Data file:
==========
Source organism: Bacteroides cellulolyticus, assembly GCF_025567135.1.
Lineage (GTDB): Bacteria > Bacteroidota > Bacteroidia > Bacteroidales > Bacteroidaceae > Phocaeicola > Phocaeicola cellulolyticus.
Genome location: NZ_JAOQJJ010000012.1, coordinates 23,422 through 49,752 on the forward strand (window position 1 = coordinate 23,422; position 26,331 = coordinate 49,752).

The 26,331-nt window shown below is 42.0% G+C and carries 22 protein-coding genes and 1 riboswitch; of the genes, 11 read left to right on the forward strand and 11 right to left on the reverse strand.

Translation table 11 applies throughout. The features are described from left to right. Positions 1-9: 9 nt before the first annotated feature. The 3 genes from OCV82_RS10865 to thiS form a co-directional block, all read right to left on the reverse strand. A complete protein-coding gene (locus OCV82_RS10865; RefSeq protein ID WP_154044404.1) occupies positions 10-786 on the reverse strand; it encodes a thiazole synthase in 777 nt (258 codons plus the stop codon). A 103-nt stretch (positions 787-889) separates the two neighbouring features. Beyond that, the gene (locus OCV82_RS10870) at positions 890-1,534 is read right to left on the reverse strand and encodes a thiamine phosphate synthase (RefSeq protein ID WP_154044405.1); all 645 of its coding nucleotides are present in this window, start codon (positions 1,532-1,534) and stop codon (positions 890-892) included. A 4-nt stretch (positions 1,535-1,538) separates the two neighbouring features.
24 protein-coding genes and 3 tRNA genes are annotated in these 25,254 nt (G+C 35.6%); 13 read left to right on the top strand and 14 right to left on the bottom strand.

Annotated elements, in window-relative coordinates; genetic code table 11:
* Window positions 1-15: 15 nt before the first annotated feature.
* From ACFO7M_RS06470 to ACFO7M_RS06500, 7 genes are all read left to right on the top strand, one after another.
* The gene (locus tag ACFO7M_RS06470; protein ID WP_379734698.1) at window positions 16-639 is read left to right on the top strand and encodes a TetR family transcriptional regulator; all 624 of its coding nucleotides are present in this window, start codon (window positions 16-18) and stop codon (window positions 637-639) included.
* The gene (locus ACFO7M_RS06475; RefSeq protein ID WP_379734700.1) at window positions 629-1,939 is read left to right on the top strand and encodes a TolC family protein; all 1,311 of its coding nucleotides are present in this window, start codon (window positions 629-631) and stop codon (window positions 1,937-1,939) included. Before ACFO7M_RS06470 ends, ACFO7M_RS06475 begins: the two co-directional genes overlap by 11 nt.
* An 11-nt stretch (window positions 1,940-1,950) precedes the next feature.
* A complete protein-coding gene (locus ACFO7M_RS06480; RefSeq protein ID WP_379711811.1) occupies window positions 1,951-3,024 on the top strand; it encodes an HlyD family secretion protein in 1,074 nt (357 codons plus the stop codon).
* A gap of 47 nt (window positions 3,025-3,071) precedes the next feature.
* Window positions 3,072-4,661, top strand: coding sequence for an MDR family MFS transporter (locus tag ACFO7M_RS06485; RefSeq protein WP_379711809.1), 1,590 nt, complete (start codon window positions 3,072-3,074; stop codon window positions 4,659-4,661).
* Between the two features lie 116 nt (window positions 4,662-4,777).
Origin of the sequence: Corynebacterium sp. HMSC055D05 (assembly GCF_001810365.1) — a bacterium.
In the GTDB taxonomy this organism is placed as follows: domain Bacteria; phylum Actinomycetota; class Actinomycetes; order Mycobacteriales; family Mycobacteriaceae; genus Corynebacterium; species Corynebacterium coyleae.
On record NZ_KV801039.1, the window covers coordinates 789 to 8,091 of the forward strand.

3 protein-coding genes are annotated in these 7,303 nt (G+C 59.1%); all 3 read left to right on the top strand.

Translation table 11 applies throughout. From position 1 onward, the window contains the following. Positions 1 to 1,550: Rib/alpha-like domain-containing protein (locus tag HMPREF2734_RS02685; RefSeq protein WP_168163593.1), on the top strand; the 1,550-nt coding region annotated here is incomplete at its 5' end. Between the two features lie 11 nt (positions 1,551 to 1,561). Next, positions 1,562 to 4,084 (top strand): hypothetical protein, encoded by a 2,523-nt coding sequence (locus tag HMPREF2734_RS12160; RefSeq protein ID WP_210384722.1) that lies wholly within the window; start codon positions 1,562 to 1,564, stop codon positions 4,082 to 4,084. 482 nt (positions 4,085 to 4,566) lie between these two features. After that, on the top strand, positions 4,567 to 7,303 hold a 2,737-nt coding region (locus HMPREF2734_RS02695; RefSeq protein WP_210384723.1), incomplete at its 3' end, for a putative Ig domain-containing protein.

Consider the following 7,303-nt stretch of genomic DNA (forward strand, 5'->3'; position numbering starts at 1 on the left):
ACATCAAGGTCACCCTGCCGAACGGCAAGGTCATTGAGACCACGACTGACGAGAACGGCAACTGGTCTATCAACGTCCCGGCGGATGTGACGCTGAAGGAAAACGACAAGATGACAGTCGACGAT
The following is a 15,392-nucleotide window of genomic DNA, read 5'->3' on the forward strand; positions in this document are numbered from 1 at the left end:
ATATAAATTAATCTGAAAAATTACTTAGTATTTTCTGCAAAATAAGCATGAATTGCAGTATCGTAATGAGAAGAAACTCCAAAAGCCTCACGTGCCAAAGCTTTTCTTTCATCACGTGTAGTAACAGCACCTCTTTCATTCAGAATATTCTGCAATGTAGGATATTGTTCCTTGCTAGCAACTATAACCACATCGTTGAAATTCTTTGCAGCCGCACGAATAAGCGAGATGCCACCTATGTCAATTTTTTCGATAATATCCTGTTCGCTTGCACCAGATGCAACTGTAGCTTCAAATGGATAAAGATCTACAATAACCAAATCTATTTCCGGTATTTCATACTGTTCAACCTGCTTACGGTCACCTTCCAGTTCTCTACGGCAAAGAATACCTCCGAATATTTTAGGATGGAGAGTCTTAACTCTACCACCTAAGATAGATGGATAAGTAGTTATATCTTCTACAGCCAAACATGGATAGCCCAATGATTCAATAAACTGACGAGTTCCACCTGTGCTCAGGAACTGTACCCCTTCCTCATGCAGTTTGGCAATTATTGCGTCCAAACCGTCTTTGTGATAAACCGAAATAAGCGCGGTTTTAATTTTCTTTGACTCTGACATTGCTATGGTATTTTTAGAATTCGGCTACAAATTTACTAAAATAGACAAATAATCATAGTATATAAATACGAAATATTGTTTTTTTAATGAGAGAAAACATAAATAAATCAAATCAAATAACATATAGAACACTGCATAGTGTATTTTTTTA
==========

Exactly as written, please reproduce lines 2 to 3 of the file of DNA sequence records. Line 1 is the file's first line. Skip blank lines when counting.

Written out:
Lineage (GTDB): Bacteria > Bacteroidota > Bacteroidia > Bacteroidales > Bacteroidaceae > Phocaeicola > Phocaeicola cellulolyticus.
Genome location: NZ_JAOQJJ010000012.1, coordinates 23,422 through 49,752 on the forward strand (window position 1 = coordinate 23,422; position 26,331 = coordinate 49,752).